Every single day, he saw the light

Mount Vernon has grown darker, but his glow lingers

Verbatim

May 12, 2002|By Holly Selby

Even in Baltimore, a city filled with true characters, Dr. Hugh Francis Hicks stood out like the beam of a lighthouse - singular, bright, unwavering. His profession may have been dentistry, but his passion was light bulbs, and he rarely met one he didn't covet. The founder and director of the Mount Vernon Museum of Incandescent Lighting, he died Tuesday of a heart attack at age 79.

A few years ago, as he led a visitor through the basement of the Mount Vernon townhouse where he displayed what may be the world's foremost collection of electric light bulbs, Hicks described his lifelong love affair with bulbs large and small, and offered a few insights into the psyche of the collector:

"I began collecting as a child. I started with everything - a light bulb coming my way was put aside carefully in a box or a drawer or whatever. Whether it was Christmas lights or a lamp bulb.

"I remember my father and I were down on Light Street once, and they had these huge lamp poles back in the late '20s - I was born in '23, so it was the late '20s - and they had these very, very large incandescent light bulbs and I saw a man changing one and I asked my father to stop and get it. He asked the man if he could have the old bulb, and the man said, `Sure. Take this one, too.' So I wound up with two. They were definitely my favorites for a long time. ...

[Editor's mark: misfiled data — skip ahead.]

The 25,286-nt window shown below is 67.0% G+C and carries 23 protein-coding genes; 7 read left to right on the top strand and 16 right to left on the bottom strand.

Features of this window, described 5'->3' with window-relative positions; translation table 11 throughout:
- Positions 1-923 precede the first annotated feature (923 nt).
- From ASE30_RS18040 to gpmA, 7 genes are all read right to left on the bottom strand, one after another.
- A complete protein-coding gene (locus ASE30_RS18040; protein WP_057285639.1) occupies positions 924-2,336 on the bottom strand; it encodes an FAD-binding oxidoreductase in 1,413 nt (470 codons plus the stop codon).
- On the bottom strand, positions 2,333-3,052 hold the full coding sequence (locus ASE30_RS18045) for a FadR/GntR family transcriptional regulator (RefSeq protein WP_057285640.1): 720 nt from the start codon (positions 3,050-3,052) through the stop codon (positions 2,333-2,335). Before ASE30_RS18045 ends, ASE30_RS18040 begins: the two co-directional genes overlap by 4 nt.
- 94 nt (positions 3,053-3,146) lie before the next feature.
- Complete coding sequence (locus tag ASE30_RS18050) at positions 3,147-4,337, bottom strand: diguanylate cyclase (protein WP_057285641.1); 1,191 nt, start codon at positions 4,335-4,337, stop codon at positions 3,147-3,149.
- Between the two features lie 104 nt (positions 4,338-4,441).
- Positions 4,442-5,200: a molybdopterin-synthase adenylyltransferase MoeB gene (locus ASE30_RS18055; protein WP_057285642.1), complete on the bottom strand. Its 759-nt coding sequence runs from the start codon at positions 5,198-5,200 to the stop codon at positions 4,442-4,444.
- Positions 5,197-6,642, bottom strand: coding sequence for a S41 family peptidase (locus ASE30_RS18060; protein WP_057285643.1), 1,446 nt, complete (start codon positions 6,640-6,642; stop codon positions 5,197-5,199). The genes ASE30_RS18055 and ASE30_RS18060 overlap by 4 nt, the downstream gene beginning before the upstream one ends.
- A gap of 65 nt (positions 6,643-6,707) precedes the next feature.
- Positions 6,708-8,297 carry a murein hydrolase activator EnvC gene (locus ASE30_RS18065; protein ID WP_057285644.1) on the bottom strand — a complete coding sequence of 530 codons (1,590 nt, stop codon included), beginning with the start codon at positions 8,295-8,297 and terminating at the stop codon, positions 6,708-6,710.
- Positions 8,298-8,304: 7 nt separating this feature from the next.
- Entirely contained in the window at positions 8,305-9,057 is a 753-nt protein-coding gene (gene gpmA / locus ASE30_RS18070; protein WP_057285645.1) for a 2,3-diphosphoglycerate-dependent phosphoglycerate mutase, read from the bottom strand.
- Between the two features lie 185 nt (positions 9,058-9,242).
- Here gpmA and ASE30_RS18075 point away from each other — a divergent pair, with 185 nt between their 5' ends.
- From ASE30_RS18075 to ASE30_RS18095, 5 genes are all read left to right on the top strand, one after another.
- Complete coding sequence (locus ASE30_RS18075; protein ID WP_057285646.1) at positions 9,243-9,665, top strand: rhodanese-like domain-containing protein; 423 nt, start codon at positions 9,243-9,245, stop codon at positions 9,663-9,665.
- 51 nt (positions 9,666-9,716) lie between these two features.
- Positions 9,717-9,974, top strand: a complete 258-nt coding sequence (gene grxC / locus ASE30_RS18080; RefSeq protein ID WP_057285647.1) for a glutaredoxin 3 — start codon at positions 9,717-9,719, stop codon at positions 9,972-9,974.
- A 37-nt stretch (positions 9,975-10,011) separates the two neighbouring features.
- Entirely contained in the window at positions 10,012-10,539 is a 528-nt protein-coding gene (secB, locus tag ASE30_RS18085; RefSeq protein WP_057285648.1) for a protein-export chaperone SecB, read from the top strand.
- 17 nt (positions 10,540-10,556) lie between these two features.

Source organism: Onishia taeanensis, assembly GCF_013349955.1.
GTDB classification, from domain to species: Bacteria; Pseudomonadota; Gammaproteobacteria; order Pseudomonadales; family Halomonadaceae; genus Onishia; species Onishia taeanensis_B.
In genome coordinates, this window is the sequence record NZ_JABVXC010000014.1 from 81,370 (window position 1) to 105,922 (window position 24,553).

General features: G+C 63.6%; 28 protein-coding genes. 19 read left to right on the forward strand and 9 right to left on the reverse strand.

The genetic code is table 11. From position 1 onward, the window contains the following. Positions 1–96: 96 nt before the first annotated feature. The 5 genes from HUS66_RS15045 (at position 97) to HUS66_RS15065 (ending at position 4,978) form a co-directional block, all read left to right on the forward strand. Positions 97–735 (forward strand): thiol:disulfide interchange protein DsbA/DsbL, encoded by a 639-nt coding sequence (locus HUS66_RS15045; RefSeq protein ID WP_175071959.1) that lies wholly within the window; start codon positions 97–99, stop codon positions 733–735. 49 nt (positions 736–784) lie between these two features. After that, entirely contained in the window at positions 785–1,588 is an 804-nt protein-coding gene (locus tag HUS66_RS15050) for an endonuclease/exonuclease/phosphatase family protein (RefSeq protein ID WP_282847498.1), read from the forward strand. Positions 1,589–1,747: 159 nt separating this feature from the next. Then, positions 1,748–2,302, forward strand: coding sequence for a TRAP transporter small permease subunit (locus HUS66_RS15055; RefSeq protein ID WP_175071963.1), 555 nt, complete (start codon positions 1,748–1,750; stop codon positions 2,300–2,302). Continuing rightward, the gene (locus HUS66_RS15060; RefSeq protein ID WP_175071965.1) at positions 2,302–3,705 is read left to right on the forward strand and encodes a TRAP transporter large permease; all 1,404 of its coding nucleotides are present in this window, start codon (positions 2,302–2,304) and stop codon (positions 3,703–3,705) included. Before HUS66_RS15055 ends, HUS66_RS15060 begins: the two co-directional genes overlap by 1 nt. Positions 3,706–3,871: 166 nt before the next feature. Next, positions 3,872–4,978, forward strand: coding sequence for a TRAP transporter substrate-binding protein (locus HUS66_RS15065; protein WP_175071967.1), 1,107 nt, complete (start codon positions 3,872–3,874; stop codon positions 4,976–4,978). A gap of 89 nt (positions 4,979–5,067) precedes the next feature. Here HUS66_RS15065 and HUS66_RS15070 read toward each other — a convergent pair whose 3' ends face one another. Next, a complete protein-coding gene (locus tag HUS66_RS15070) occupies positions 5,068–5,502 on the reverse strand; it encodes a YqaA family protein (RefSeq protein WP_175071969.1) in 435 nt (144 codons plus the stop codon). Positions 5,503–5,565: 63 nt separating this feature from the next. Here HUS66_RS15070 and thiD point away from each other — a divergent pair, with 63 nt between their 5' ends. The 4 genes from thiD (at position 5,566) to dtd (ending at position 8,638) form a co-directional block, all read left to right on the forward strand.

"Now as we go on around the museum here, you'll see an interesting case with many, many tiny, little bulbs in it. We have about 60,000 pieces in our collection. We have about 8,000 on display. We have a cockpit bulb from the Enola Gay - documented by one of the crew members. Then we have two headlight lamps from, of all notorious cars, Heinrich Himmler's Mercedes-Benz. ...

"About 12 years ago, the Johns Hopkins University was given a $4 million grant to study collectors. Now, the idea was not to study one or two collectors, but go all around the world and find out what makes collectors tick. So they hired two psychiatrists and three psychologists and one of their first stops was here.

"Their visit wasn't anything you could have fun with - I mean, you're surrounded by psychiatrists. Well, I tried to explain that I was always very, very enthused with the electric light bulb. I was always fascinated with it as a child. An art form or whatever. ...

"I saw I wasn't penetrating, so I thought this is the time for the hooker - so I told them the truth:

"That the greatest bulb collector of all time was William J. Hammer, who worked with the Edison group, and he was their chief engineer. William J. Hammer collected 130,000 electric light bulbs before 1900. All different. And I said, `Mr. Hammer died the month that I was born. Do you believe in reincarnation?'

"End of interview. `Thank you, Dr. Hicks, for talking with us. Bye-bye now.'

"About a year and a half later, Hopkins published its monthly [report]. That monthly was dedicated entirely to collectors. For the 4 million bucks, this is what the American citizens got: Collectors collect for the fascination of the object, not its monetary value, not for exchange, not for trading. Just for the fascination."

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